For Talk Radio, Itís Miller Time: Dennis Miller Brings His Unique Style To Talk Radio (05/07/07)
Since his days as host of the venerable Weekend Update segment on NBCís Saturday Night Live, Dennis Miller has been known for his razor-sharp wit, biting humor, and prodigious intellect. His unique brand of comedy has carried him to great success as a stand-up comedian, talk show host on both the HBO and CNBC cable networks, and even a stint in the broadcast booth on ABCís Monday Night Football. But until now, Miller had never tried his hand at radio.
He first considered the idea of radio a few years back, but it was fatigue from years of touring with his stand-up show that finally convinced Miller it may be time to try something new. ďI remember thinking: I gotta get off the road,Ē he says, recalling an especially tough stop in one small town. ďPlus, I donít think my political views are easily encapsulated; I think theyíre an eclectic brew, and I like the wider horizon line of the radio.Ē
While Miller recalls hearing and later seeing on TV some of the mediumís earliest instigators, he says heís not interested in shock radio. ďAs a young kid I remember the blue light of the black-and-white Joe Pyne show falling on me, and I remember not really understanding that,Ē he says. ďWally George never made sense to me really; I could see that this was a three-ring circus. And I always admired Morton Downey because I knew he was a huckster and didnít have much else to sell. But, itís not something I aspire to. I donít want to cast stones, and if that was a pre-condition for staying on, Iíd be fine in not doing it.Ē
Rather, Miller hopes to blend the divergent talents that have brought him to this point into one radio mixture. ďIíd like it to lurch back and forth between arcane pop culture, pretty decent Q&A, weird and lucid phone calls, and some jokes, some laughs.Ē
RADIO INK: Why did you decide to try radio?
DENNIS MILLER: I was in Pennsylvania over the summer doing stand-up a gig; very nice town for very nice people ó but a small town. The main hotel was not even a chain hotel, it was a small, rough-around-the-edges hotel. My night table had a rotary phone on it! I was looking at it like it was a relic from days gone yore and I remember thinking: I gotta get off the road. And the best way for me to do that living in Santa Barbara is radio. Plus, I donít think my political views are easily encapsulated; I think theyíre an eclectic brew, and I like the wider horizon line of the radio.
RI: How did it all come together?
DM: I had met with Westwood One founder Norm Pattiz a couple of years ago, just putting in a feeler at that time. I like Norm; he was funny, and anybody who knows him knows he talks Lakers. I remember thinking he seemed like a cool guy to work for. So when I came back from that summer trip, I said to my manager, we gotta call that Norm guy and see if heís interested.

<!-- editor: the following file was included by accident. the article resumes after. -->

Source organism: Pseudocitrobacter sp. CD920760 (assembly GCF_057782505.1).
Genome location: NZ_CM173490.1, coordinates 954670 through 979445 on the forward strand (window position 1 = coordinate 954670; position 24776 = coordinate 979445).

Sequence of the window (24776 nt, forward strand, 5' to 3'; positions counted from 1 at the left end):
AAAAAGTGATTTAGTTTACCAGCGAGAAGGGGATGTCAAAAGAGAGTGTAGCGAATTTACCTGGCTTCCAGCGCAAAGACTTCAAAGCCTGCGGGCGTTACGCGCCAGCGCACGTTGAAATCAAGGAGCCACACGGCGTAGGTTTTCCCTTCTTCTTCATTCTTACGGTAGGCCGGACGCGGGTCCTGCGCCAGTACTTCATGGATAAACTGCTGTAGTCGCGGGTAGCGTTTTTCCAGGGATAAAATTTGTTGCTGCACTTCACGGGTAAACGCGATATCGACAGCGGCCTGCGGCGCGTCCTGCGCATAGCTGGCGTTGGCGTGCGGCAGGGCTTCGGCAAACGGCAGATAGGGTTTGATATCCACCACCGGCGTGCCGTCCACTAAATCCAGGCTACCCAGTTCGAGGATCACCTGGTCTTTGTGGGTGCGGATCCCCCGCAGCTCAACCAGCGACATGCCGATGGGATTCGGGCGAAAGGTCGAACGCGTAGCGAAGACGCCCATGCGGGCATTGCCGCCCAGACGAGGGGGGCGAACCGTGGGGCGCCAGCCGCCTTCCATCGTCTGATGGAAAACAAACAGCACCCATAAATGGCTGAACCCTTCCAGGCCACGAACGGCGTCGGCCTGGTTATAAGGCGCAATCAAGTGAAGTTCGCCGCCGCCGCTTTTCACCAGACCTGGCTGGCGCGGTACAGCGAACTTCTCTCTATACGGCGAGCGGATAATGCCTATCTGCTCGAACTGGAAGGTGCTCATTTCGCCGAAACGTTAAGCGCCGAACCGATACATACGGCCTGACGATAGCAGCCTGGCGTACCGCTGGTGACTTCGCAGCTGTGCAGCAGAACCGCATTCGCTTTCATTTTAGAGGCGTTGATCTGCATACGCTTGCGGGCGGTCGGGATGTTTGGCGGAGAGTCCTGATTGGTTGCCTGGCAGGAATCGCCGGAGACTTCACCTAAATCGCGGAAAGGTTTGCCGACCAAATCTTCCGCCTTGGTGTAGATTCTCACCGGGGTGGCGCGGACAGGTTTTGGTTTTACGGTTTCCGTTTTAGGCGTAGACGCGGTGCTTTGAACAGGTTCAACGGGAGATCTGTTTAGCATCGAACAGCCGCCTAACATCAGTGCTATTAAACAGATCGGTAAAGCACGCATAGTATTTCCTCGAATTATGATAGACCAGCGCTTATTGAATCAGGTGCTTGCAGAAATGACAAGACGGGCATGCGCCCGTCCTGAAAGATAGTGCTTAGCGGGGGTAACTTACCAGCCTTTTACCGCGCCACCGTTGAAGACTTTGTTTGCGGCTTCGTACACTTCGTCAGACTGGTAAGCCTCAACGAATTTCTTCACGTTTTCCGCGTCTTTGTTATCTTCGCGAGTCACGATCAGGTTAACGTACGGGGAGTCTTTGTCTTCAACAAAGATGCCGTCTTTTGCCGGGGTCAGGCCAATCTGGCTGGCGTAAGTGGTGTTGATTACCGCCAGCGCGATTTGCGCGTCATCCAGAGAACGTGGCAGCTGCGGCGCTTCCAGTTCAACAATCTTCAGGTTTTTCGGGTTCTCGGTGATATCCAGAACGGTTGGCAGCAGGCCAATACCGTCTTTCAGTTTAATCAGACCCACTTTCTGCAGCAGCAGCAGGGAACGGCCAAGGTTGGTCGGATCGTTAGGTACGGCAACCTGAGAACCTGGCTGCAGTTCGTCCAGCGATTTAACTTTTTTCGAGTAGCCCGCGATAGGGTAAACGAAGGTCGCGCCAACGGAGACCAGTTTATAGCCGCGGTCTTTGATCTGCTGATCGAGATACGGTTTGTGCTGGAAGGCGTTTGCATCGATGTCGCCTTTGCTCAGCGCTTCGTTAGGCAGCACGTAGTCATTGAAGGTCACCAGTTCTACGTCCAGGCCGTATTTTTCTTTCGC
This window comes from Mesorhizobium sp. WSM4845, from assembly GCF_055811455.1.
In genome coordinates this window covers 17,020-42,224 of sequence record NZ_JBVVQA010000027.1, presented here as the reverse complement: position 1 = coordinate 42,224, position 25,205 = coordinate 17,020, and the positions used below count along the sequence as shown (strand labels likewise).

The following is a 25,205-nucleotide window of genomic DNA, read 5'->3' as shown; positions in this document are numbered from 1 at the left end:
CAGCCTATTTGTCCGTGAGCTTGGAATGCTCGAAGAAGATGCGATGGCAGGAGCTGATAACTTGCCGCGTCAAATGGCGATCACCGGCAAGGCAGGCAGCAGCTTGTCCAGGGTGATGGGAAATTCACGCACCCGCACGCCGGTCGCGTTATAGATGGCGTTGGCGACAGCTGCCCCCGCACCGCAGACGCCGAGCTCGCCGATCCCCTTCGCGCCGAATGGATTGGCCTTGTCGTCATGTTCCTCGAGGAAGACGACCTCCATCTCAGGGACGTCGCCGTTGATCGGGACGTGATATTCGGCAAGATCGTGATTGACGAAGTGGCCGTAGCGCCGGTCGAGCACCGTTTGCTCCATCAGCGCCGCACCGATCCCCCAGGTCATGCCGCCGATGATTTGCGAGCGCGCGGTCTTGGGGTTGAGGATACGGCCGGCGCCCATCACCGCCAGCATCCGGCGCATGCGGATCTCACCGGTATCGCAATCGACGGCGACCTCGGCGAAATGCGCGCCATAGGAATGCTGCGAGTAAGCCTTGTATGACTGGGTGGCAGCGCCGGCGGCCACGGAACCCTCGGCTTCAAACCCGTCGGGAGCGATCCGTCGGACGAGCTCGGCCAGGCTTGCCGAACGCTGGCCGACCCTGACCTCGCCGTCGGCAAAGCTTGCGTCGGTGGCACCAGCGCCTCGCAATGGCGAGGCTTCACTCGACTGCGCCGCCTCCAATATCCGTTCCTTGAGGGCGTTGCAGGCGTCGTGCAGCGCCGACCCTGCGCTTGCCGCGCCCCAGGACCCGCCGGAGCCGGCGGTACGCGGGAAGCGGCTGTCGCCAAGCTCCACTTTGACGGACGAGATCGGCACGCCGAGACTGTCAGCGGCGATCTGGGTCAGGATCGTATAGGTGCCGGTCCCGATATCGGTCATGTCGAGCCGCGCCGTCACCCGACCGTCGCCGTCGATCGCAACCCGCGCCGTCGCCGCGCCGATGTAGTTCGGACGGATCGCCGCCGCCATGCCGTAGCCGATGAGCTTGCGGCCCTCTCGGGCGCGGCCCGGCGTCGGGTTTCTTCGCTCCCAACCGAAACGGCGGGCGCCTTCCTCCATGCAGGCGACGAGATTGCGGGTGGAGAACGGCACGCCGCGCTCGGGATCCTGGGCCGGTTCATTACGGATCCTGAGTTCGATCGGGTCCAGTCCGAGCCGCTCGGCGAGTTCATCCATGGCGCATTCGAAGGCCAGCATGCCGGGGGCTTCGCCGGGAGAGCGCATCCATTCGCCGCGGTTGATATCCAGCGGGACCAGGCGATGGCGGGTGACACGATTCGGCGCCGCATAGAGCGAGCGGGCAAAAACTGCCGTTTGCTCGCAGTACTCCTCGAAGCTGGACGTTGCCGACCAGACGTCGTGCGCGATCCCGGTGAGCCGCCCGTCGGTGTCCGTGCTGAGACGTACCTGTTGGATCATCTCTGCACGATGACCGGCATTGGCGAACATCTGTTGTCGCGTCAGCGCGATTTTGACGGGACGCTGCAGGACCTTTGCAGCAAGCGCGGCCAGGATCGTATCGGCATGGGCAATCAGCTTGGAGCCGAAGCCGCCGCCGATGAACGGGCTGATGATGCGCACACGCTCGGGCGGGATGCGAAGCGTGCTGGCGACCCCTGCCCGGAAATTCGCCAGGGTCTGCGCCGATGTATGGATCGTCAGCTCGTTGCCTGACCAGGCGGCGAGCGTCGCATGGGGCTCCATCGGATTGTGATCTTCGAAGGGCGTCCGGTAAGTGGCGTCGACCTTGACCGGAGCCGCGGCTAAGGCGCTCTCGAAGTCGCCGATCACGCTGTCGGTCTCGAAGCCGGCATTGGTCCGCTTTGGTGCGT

RI: Youíre part of a long string of people who have moved from TV to radio. What are the differences between working in TV and radio?
DM: In TV, everything is hurry up, hurry up, hurry up. In radio, itís a different rhythm. You have a little more time to explain yourself ó indeed, you have three hours a day to fill. So the rhythm is a little more restive, you can be more contemplative on radio than you are on television, where everything is reduced down to a bullet point.
RI: So you're adapting well to radio's long-form format?
DM: I find it invigorating. As a stand-up comedian, I donít get really talked to by people unless theyíre heckling me, so to just talk to people on the phone is interesting. I like interviewing people. I see things in the paper that draw my eye, and I now have a forum to express that anger. I find it cathartic, in addition to being enjoyable.
RI: What will set you apart from the many other radio hosts out there?
DM: Iím as different as my personality. Youíre not going to reinvent the wheel here, but I have a specific sense of humor. Iím as different as Dennis Miller is, but to elaborate on that gets a little tedious and self-absorbed. My sense of humor is mine specifically; some people are drawn to it, some people are repulsed by it, but it obviously differentiates me.
RI: Some say you've shifted from being a liberal to a conservative. How do you react to those claims?
DM: Iím fine. Iím a 53-year-old man, I canít really shoot my self-esteem through the prism of strangers anymore. I say what I believe; Iím a Libertarian on most things, but after 9/11 I became hawkish about the war on radical Islamic fundamental terrorism. I thought that most of the country would go that way. They havenít, but they might after the next episode. At this point, I feel a little bit further out there in confronting the issue than some people. I thought everybody would see that weíre in the war of our lives, but they havenít at this point. I canít really modify my beliefs to fit theirs, I can just say what I believe.